Though traditional in appearance, this is what I’ve chosen to weave again, this time in white and unbleached cottolin for towels and table runners. There are probably other colors on the shelf that can be used as weft, too. Most of what I’ve woven in the past four years or so has been with rug warp and batik fabrics for weft. This will be a great change of pace, and a good reminder that I love weaving with finer threads. Though the 20-24 epi of this new warp is not really “fine,” it is a good way to get back to weaving something other than 10-12 epi.

Tweaking the Countermarche

Since the countermarche loom was moved a few days ago, it seemed a good time to do a little tweaking of anything that needed to be adjusted. The rods were placed in the jacks (from the back), shafts were in their holders, and a “warp” thread was tied onto the front beam, through the reed, through a heddle eye, and tied to the back beam. The thread should have been resting lightly on the bottom of the heddle eye, but was up just slightly, so all shafts (and holders) were raised one hole in the Texsolv, and now the thread IS resting in the bottom of the heddle eye.

When the rods and holders are removed, the action will drop a bit, and the thread should then be in the middle of the heddle eye.

The long V-cords run down in back of the shafts and lamms as they are supposed to. The distance from the floor to top of lamms was checked, and though not exactly at the measurements provided to me quite awhile back by Joe (RugsbyJoe), they are only 1/4″ or so off, and changing by one loop in the Texsolv cord changes the measurements too much, so they changed back to where I originally had them.

Treadles are being tied up today for a 10 shaft twill though some of the tie-up cords are missing. I ordered more Texsolv cord, so while waiting for it to arrive, the warp will be made, a white and unbleached stripe, giving me options in weaving all-over plaids, border plaid, stripes, twill, plain weave, and so on, as well as varying the treadling. This will be a 12-15 yard warp, using cottolin that I have on hand, a fiber combination I enjoy weaving with.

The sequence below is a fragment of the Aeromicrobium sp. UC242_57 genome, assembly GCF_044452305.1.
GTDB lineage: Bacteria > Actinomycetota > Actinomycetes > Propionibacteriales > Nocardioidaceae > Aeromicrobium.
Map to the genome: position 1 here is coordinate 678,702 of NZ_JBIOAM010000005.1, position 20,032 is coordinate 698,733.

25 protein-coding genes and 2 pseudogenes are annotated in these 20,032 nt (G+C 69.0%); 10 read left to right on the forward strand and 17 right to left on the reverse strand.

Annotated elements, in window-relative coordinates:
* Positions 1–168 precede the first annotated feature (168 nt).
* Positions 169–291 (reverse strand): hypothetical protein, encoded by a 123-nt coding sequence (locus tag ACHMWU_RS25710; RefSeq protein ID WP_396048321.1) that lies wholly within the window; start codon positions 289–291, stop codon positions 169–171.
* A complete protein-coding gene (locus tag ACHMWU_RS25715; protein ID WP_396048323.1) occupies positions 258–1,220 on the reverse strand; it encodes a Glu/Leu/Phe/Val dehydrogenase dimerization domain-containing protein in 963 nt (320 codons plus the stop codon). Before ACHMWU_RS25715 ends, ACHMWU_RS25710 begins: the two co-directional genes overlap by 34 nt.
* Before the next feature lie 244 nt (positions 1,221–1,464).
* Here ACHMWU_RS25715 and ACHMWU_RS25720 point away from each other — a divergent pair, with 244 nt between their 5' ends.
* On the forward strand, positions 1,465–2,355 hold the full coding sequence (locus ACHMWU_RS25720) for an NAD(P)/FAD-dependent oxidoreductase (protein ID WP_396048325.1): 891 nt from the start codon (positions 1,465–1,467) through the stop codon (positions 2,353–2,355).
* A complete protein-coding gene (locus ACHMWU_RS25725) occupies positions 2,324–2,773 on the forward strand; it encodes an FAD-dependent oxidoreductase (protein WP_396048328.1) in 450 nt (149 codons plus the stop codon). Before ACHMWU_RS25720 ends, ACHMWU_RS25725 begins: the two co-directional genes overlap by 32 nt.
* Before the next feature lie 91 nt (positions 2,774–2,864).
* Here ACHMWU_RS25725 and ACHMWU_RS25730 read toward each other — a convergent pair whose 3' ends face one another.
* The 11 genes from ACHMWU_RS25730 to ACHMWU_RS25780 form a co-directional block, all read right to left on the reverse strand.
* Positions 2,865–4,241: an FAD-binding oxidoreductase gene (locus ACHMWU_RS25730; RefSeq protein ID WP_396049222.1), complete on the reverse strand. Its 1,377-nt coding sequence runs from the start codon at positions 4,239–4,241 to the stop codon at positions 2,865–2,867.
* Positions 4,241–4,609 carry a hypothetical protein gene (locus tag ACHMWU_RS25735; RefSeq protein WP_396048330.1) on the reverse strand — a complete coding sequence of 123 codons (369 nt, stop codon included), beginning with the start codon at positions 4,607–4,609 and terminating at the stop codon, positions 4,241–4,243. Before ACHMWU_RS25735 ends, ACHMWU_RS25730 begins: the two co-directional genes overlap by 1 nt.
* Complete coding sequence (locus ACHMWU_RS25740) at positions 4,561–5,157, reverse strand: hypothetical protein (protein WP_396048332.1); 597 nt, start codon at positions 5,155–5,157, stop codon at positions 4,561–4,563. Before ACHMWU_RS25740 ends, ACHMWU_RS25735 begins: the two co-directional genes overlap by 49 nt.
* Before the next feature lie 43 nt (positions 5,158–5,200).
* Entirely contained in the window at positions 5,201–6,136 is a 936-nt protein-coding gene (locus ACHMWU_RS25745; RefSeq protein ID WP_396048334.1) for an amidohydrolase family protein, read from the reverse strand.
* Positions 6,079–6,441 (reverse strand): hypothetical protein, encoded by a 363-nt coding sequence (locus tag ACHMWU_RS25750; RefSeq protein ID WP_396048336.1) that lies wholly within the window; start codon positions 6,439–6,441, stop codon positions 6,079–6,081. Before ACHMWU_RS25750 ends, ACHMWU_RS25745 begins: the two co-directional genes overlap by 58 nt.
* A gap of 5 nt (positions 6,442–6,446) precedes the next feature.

The Great Studio Swap, Part 1

The past few days have been spent finishing up sock orders, now only one order left. I’ve also been going through books, filing fiber magazines into holders, going through seemingly endless amounts of papers, and setting up more files, trying to get control of the paper blizzard, and keep it in check.

Yesterday evening, the great Studio Swap began when we took the Glimakra CM loom apart and moved it down to the living room. The drawloom will be down here in a few days, along with one other loom, shelving, and equipment. I wanted to make my studio space accessible to visitors. The living room furniture will be going upstairs to my (almost) former weaving room.

Lamms will be put back onto the CM this afternoon, cords put back in place, then treadles will be tied up for a ten shaft twill. Tomorrow a cottolin warp for towels and runners will be made.

The drawloom, when I reach that point, will be warped with cotton in satin weave. The Glimakra 8 shaft Victoria table loom will have fine cotton or linen warp for bookmarks. The 22″ 8 shaft Harrisville will be warped for cards and/or sachets. The Gallinger rug loom (still on the main floor, but moved to the laundry room) sectional beam has perhaps 45 yards on it ready to go, only needing the new apron to be lashed on, then tie on and tension the warp. I’m getting the studio and looms ready for a long northwoods winter of weaving.